"Jonah, last winter, when I told you Sheila and I were on vacation, it wasn't really the truth. I was in New York at the Riverview Inn."
His gut went cold at the name. His brothers' inn. Where his father lived. The brothers he never knew. And the father he didn't want to know.
"And I'm going back. Today."
"What?" he asked, stunned. "Why?"
"Because it's time," she said. "It's time for both of us to deal with this."
"Mom, you tried to deal with it thirty years ago, remember?" he asked, cruelly reminding her of the situation with her husband in the hopes that it might change her mind. "You wrote to him twice. And twice Patrick told you he didn't want us."
"He didn't want me, Jonah. It had nothing to do with you. And he wants terribly to meet you now."
"Well, now is thirty years too late. I think I've made my feelings clear about this, Mom."
"I know, but"
He groaned and tipped his head against the high back of his chair. He'd made a promise with his first million dollarsa promise he'd actually made at the age of sixteen while he watched his mother clean houses and pretend to be happythat he'd never say no to her.
Whatever she asked for he would do.
And so, being his mother, she'd made a point of never asking for anything. But he had a sense that was all going to change.
"I am asking you to come, Jonah. I am asking you to meet your father. To give your brothers a chance."
He could financially destroy the competition. He could intimidate shady inspectors and city officials. He'd strong-armed the Mafia off his building sites.
But he couldn't say no to his mother.
"When?" He sighed.
"As soon as you can make it," she said, and he could hear her smile, her joyso fleetingflooding over the phone and he smiled wearily.
"I need a few days," he told her, thinking of his schedule. A few days and then he'd come face-to-face with the family that, sight unseen, he loathed.
Daphne Larson, the early spring sunshine in her eyes, pulled the boxes of herbs out of the bed of her truck and staggered to the kitchen door of the Riverview Inn.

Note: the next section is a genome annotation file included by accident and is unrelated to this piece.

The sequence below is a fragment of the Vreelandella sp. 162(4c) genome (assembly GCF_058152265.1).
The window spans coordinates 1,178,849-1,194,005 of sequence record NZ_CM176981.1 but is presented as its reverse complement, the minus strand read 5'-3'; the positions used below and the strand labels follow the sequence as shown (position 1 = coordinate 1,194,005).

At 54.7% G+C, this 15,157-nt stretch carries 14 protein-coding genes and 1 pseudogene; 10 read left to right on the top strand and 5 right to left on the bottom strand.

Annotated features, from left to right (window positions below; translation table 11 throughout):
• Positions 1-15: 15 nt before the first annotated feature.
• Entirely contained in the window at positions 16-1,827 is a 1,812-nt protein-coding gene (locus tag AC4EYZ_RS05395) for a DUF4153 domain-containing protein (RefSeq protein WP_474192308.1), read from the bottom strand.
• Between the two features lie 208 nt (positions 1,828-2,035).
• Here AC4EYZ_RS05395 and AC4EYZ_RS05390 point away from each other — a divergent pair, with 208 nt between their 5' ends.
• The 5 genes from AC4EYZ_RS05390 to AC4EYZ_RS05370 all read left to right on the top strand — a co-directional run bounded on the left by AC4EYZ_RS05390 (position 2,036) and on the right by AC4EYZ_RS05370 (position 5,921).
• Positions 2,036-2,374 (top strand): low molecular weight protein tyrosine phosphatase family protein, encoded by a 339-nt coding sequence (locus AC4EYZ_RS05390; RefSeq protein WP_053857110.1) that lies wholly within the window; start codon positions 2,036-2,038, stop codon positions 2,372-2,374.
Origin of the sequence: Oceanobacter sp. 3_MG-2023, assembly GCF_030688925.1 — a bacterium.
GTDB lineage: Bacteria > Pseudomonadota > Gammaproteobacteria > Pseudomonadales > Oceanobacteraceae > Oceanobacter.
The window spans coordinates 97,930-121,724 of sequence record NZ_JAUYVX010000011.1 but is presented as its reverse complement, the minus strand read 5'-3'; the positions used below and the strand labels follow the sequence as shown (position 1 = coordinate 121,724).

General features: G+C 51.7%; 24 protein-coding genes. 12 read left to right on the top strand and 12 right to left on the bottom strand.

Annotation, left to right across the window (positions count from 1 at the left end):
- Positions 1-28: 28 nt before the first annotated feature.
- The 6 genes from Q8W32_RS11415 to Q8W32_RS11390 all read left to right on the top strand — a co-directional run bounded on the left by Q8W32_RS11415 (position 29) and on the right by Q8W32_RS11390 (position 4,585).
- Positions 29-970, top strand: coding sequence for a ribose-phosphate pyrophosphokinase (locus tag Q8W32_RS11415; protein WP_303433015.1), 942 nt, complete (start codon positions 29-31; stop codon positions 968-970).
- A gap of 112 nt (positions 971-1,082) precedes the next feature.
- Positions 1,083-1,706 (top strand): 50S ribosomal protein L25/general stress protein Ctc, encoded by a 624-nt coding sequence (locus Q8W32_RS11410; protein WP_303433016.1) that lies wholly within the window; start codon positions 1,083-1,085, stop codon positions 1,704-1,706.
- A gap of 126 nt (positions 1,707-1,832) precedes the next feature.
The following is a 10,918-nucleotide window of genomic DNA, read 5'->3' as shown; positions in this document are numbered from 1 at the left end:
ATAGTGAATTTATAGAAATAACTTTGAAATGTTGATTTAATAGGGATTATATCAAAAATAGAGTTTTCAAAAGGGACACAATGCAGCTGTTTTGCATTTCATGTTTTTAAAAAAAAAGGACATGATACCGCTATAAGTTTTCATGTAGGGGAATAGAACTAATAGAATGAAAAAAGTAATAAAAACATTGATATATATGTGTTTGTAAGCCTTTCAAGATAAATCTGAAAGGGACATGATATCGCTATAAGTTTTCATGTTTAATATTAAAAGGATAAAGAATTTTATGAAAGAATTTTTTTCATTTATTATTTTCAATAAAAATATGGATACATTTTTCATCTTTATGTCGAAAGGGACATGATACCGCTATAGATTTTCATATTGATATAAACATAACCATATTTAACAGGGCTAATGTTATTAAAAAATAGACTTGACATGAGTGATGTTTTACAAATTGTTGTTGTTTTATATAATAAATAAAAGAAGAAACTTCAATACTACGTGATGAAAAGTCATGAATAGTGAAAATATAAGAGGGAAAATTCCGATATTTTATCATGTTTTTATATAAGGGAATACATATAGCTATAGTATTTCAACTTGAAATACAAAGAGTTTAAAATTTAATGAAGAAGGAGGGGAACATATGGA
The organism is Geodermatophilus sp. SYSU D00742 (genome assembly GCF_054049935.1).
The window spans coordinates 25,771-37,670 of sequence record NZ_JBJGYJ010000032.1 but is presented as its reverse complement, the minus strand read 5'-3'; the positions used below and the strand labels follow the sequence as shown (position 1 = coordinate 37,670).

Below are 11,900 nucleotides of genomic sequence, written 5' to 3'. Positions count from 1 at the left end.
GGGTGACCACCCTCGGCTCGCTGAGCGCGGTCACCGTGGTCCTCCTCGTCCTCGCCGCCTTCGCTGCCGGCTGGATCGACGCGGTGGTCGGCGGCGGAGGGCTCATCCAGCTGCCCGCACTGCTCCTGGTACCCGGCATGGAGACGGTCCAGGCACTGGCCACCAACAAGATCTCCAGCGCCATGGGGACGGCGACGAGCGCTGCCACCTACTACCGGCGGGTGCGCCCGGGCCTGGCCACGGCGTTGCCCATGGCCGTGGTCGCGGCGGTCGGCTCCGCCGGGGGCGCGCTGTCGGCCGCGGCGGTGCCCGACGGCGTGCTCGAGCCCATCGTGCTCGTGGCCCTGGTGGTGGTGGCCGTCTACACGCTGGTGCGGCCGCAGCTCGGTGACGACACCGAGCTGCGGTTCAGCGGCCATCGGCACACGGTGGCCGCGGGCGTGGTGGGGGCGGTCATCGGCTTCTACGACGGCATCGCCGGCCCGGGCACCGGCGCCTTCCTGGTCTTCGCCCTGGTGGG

She expected, any moment now, for the kitchen door to open and the men of the Riverview to flood out to help her.
The door stayed closed and the boxes just got heavier.
So, unable to open the door herself without dropping her load, she used her head to knock lightly on the window.
"Oh, for crying out loud," Alice Mitchell, executive chef of the inn, said, opening the door. She was married to Gabe Mitchell, the owner, and had, in the past year, become Daphne's closest friend. "Knocking with your head? What's wrong with you?"
"My delivery guy quit," Daphne explained, sliding the boxes onto the counter already crowded with bowls of fruits and vegetables ready to be used for the day's menus.
"Again," Daphne said, bending backward slightly to relieve the pinch in her lower back.
"Why don't you go in and see Delia," Alice said, referring to the massage therapist with the magic fingers who also happened to be dating Max Mitchell, Gabe's brother. "She doesn't have any bookings for the rest of the morning."
"I wish I could," Daphne said, brushing her long blond braid over her shoulder. "But you're my last delivery and we've got the first crop of asparagus coming up, so I should get back."
"Well, have some tea at least," Alice offered.
It smelled so good in the Riverview kitchen. Like delicious things baking and calories. Daphne swore she gained a pound just sitting next to one of Alice's pies.
"I'd love some tea," Daphne agreed, willing to risk some osmosis weight gain for the chance to sit. And perhaps to talk to Tim, Alice's assistant, if she could get him alone. "You don't know anyone looking for a job, do you? A kid from one of Max's after-school programs or something?"
Alice shook her head and stepped back to her spot at the counter rolling pastry dough.
"We're having the same problem." Tim brought her a glass of mint iced tea. She tried to catch his eyes, but he set down the glass on the counter next to her and was gone, back across the room to the peppers he was chopping. She had a highly uncomfortable question to ask him, and she needed an answer today. "Not enough staff," he said, studying the peppers as though he knew she was here to talk to him.
"Are you sure you should even be working?" Daphne asked Alice, settling in for some good kitchen chitchat. No one did kitchen chitchat like Alice. And maybe if Daphnes stayed lon enough, Tim would relax his guard and she'd catch him alone. "It's only been a month"